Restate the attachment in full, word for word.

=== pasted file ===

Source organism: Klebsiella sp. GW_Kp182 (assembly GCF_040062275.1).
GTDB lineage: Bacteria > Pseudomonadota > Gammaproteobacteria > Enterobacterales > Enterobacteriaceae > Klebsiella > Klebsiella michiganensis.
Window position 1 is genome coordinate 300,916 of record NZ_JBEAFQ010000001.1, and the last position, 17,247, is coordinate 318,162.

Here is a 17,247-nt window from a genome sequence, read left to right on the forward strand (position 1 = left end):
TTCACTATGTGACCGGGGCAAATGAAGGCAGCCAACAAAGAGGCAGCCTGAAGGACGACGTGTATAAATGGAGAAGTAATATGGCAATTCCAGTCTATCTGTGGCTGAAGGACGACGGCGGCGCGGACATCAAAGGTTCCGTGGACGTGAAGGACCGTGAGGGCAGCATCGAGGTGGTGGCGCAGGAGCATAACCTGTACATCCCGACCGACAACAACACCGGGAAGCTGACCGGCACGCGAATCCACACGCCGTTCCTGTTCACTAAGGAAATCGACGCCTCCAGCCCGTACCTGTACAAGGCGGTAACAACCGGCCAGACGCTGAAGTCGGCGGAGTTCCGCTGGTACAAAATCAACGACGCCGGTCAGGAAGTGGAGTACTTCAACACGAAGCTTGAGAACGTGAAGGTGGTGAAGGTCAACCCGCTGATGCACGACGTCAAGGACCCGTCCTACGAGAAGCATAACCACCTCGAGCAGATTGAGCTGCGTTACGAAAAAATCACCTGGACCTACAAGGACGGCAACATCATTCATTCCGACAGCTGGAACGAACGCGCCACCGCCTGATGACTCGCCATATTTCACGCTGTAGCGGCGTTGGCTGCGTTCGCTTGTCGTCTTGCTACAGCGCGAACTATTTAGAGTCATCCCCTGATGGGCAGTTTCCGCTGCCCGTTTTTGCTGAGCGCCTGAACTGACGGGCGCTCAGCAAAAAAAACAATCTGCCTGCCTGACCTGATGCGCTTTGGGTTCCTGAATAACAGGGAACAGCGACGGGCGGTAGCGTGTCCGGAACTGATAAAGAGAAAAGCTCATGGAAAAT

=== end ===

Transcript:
Source organism: Klebsiella sp. GW_Kp182 (assembly GCF_040062275.1).
GTDB lineage: Bacteria > Pseudomonadota > Gammaproteobacteria > Enterobacterales > Enterobacteriaceae > Klebsiella > Klebsiella michiganensis.
Window position 1 is genome coordinate 300,916 of record NZ_JBEAFQ010000001.1, and the last position, 17,247, is coordinate 318,162.

Here is a 17,247-nt window from a genome sequence, read left to right on the forward strand (position 1 = left end):
TTCACTATGTGACCGGGGCAAATGAAGGCAGCCAACAAAGAGGCAGCCTGAAGGACGACGTGTATAAATGGAGAAGTAATATGGCAATTCCAGTCTATCTGTGGCTGAAGGACGACGGCGGCGCGGACATCAAAGGTTCCGTGGACGTGAAGGACCGTGAGGGCAGCATCGAGGTGGTGGCGCAGGAGCATAACCTGTACATCCCGACCGACAACAACACCGGGAAGCTGACCGGCACGCGAATCCACACGCCGTTCCTGTTCACTAAGGAAATCGACGCCTCCAGCCCGTACCTGTACAAGGCGGTAACAACCGGCCAGACGCTGAAGTCGGCGGAGTTCCGCTGGTACAAAATCAACGACGCCGGTCAGGAAGTGGAGTACTTCAACACGAAGCTTGAGAACGTGAAGGTGGTGAAGGTCAACCCGCTGATGCACGACGTCAAGGACCCGTCCTACGAGAAGCATAACCACCTCGAGCAGATTGAGCTGCGTTACGAAAAAATCACCTGGACCTACAAGGACGGCAACATCATTCATTCCGACAGCTGGAACGAACGCGCCACCGCCTGATGACTCGCCATATTTCACGCTGTAGCGGCGTTGGCTGCGTTCGCTTGTCGTCTTGCTACAGCGCGAACTATTTAGAGTCATCCCCTGATGGGCAGTTTCCGCTGCCCGTTTTTGCTGAGCGCCTGAACTGACGGGCGCTCAGCAAAAAAAACAATCTGCCTGCCTGACCTGATGCGCTTTGGGTTCCTGAATAACAGGGAACAGCGACGGGCGGTAGCGTGTCCGGAACTGATAAAGAGAAAAGCTCATGGAAAAT